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Moringa: Green Goodness

 In Natural Care, Organic Gardens, Recipes

Moringa: Green Goodness

Moringa is a small tree that is native to the foothills of the Himalayan mountains in India. A few of its common nicknames are: Drumstick Tree, Ben oil Tree and Horseradish Tree. Historically it was very common to find it growing in rural areas and used as a staple food source. A tree that is easy to grow and has so much to offer acted as an economical and nutritional addition to the daily diet. 

Moringa is now cultivated in many places around the world. Universally it is thought of as the miracle tree. All parts of the tree can be consumed and all parts are believed to be highly nutritious.  

The Leaves

The leaves are the most commonly consumed part of the tree. They can be ingested fresh, juiced, dried, turned into powder form or even cooked up in a veggie stir fry. Ayurveda Medicine site 300 diseases that can be treated using moringa leaves.
It is thought to boost energy and detoxify the body as well as containing large amounts of Vitamin C and A. Is also a fantastic source of plant protein.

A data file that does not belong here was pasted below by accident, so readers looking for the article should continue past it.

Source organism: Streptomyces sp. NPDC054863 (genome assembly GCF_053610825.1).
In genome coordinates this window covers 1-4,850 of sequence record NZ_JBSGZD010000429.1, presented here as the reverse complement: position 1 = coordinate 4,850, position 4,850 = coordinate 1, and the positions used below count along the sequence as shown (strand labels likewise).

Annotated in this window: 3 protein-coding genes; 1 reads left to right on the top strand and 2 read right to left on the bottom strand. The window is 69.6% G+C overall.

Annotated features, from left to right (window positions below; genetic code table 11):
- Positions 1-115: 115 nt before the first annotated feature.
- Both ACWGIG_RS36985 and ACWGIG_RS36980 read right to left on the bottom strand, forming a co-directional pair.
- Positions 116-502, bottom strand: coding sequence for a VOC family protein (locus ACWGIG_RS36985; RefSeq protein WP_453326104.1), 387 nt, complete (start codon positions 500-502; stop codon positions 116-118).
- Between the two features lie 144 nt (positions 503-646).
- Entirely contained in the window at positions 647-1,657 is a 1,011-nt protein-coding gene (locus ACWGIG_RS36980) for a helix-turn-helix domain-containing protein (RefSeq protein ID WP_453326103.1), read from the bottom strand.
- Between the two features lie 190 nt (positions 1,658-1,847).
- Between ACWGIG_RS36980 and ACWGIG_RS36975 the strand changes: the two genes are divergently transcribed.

The Seeds

Most commonly processed to extract a concentrated oil; some cultures pickle the entire young, green seed pod. You can also steep them to make a tea or even a curry dish.
The seeds, ground into a fine powder, can be used to purify water as well. When ingested, the seeds offer very similar nutrients and medicinal properties to the leaves. 

The Roots

This is where the nickname “The Horseradish Tree” comes from. The flavor is very similar to that of the horseradish root.
The roots are edible but do have a certain amount of toxicity if ingested in large quantities and not prepared responsibly. The roots are most commonly prepared by muddling them into a paste or drying them and turning into a powder. The roots are believed to have antibiotic and anti inflammatory properties. 

The Flowers

Considered a delicacy across countries, the flowers have a similar flavor to mild mushrooms. You can also drink the flowers as tea or press them into a juice.  Historically the flowers were honored as treatment for urinary tract infections and for an increase in lactation for breastfeeding mothers. 

The Trunk

The bark and the trunk of the mooring tree are thought to have very similar properties to the root.  It is dangerous to ingest in large quantities but very nutritious if prepared responsibility. Due to the very straight form, the trunks are often used for fencing. Legend says it can make for good animal fodder too. 

Moringa is the Miracle Tree: so quick to grow, and so much to offer. 

Sources; 

https://www.webmd.com/vitamins/ai/ingredientmono-1242/mori nga
http://www.purehealingfoods.com/moringaInfo.php https://blog.kulikulifoods.com/2018/04/11/what-are-the-parts-of- a-moringa-tree-and-their-benefits/ 

 

Post by Halli Moore

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